Talking with Safwan Masri
Tunis - Safwan M. Masri is executive vice-president for Global Centres and Global Development at Columbia University. He is the author of “Tunisia: An Arab Anomaly.” He answered questions from The Arab Weekly about his book and perspective on Tunisia.
- What motivated you to write this book?
Intellectually, I was driven by a nagging desire to understand why Tunisia alone has been able to transition towards a functioning democracy, while other “Arab spring” nations devolved into civil conflicts that have resulted in humanitarian crises of gargantuan proportions.
The book was also personally motivated: Tunis was reminiscent of the Arab capitals in which I grew up in the 1960s and 1970s but which have lost all the promise of modernity and secularism that they once held, perhaps irreversibly. The quest to understand Tunisia became an exercise to comprehend the demise of the Arab world, of which I am, and a personal journey to reconcile conflicting aspects of my identity.
– What kind of reactions did you get?
The book has been very well received and reactions have been quite diverse. In the United States, for example, audiences have been receptive to a counter-intuitive and provocative narrative about the Arab world and in the special case that is Tunisia.
Tunisians have been especially appreciative of the opportunity to be reminded of their important history and of the dose of confidence and optimism the book has provided.
In places like Amman, Beirut and Jerusalem, the book has resonated with people frustrated by failures in their own societies, particularly when it comes to education, religion and women’s rights.
– Tunisia’s history and social make-up have predisposed it to the 2011 peaceful transition. Do you think it predisposes it to succeed in meeting the social and economic challenges it faces?
I think it does but the challenges the country faces are real. I am confident that Tunisians will bring about political stability. On multiple occasions over the past few years, Tunisians have demonstrated their capacity to reach consensus and to compromise for the sake of safeguarding the gains they have made.
On the economic front, difficult reforms must continue to be made and corruption needs to be addressed sustainably, through the rule of law.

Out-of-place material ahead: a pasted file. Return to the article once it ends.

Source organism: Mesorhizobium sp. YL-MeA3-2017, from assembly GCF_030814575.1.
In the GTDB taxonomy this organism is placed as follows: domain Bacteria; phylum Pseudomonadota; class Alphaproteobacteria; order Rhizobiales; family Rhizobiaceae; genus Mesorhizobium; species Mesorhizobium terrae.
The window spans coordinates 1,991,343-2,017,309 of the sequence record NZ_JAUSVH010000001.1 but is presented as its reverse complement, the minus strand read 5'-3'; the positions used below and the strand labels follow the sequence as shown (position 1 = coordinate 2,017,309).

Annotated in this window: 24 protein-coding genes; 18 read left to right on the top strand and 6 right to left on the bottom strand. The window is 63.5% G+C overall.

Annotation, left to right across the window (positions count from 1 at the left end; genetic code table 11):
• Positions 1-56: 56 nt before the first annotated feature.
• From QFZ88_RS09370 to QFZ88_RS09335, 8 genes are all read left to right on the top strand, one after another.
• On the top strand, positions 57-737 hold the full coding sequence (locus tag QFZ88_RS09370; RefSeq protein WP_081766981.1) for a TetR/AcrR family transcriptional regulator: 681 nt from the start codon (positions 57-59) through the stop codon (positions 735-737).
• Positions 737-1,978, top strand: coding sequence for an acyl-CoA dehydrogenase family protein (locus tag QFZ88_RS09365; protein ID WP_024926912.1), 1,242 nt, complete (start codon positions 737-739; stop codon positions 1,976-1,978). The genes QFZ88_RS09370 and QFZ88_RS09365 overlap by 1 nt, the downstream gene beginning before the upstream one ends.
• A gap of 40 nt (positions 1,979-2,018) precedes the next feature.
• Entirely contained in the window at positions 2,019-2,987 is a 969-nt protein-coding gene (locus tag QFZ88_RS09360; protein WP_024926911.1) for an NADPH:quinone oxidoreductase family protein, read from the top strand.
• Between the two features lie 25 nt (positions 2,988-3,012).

In my opinion, the most threateningly destabilising issue in Tunisia that must be addressed is the age-old dichotomy — economic and social — between the urban centres of the coastal area and the interior and south of the country.
– There were those in the West in 2011 who thought Tunisia would usher in a regional domino effect. Did they miss how Tunisia is different?
Not only did everyone think that there would be a domino effect but many argued that Tunisia should serve as a model for the rest of the region. Pundits of all stripes failed to appreciate that the ingredients that prepared Tunisia for its experience have been many generations in the making and that the rest of the region has been moving in the opposite direction, making it ill-prepared for a democratic transition.
The role of the military and the extent of foreign intervention, notably regional, were underestimated. So was the fact that civil society, which played a vital role in the Tunisian scenario, was absent elsewhere and there was no space for political alternatives to mature.
– Were Tunisians justified in expecting the international community to be more forthcoming in assisting them?
One of the decisive factors that have helped Tunisia evolve the way that it did has been that it was never significant enough to attract international and regional intrigue. The factors that have saved Tunisia from unwelcome intervention are the same ones that stand in the way of much-needed assistance today. The international community should do a lot more to help but its attention is directed towards problem areas elsewhere at the expense of not bolstering the one successful example of a peaceful, democratic society in the region.